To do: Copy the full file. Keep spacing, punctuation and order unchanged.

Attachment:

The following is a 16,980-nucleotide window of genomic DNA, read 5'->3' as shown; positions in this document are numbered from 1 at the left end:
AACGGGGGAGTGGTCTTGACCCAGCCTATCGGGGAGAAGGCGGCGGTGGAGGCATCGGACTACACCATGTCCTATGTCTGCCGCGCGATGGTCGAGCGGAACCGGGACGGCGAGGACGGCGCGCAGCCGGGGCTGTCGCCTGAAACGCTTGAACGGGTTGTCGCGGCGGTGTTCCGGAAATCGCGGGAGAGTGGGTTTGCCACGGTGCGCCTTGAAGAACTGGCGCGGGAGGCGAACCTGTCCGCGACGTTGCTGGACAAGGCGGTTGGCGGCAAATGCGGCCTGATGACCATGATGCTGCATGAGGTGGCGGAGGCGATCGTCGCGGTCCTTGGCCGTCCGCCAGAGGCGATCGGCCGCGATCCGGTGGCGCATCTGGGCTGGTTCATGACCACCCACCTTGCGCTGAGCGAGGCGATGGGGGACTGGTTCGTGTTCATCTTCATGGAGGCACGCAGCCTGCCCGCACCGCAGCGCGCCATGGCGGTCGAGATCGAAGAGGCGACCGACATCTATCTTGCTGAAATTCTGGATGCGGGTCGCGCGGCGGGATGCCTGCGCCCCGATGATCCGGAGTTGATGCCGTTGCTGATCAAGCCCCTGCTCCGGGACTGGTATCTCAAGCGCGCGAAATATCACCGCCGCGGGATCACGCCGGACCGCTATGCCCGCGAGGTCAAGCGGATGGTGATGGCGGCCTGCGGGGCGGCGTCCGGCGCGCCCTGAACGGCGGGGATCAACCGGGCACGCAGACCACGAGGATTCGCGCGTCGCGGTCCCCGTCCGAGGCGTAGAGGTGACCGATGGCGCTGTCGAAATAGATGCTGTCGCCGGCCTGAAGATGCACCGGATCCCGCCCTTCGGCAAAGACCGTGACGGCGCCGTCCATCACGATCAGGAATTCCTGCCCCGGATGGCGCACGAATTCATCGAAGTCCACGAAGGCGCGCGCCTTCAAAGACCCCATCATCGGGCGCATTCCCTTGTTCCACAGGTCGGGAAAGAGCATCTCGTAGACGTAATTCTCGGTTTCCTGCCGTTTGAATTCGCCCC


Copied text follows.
The following is a 16,980-nucleotide window of genomic DNA, read 5'->3' as shown; positions in this document are numbered from 1 at the left end:
AACGGGGGAGTGGTCTTGACCCAGCCTATCGGGGAGAAGGCGGCGGTGGAGGCATCGGACTACACCATGTCCTATGTCTGCCGCGCGATGGTCGAGCGGAACCGGGACGGCGAGGACGGCGCGCAGCCGGGGCTGTCGCCTGAAACGCTTGAACGGGTTGTCGCGGCGGTGTTCCGGAAATCGCGGGAGAGTGGGTTTGCCACGGTGCGCCTTGAAGAACTGGCGCGGGAGGCGAACCTGTCCGCGACGTTGCTGGACAAGGCGGTTGGCGGCAAATGCGGCCTGATGACCATGATGCTGCATGAGGTGGCGGAGGCGATCGTCGCGGTCCTTGGCCGTCCGCCAGAGGCGATCGGCCGCGATCCGGTGGCGCATCTGGGCTGGTTCATGACCACCCACCTTGCGCTGAGCGAGGCGATGGGGGACTGGTTCGTGTTCATCTTCATGGAGGCACGCAGCCTGCCCGCACCGCAGCGCGCCATGGCGGTCGAGATCGAAGAGGCGACCGACATCTATCTTGCTGAAATTCTGGATGCGGGTCGCGCGGCGGGATGCCTGCGCCCCGATGATCCGGAGTTGATGCCGTTGCTGATCAAGCCCCTGCTCCGGGACTGGTATCTCAAGCGCGCGAAATATCACCGCCGCGGGATCACGCCGGACCGCTATGCCCGCGAGGTCAAGCGGATGGTGATGGCGGCCTGCGGGGCGGCGTCCGGCGCGCCCTGAACGGCGGGGATCAACCGGGCACGCAGACCACGAGGATTCGCGCGTCGCGGTCCCCGTCCGAGGCGTAGAGGTGACCGATGGCGCTGTCGAAATAGATGCTGTCGCCGGCCTGAAGATGCACCGGATCCCGCCCTTCGGCAAAGACCGTGACGGCGCCGTCCATCACGATCAGGAATTCCTGCCCCGGATGGCGCACGAATTCATCGAAGTCCACGAAGGCGCGCGCCTTCAAAGACCCCATCATCGGGCGCATTCCCTTGTTCCACAGGTCGGGAAAGAGCATCTCGTAGACGTAATTCTCGGTTTCCTGCCGTTTGAATTCGCCCC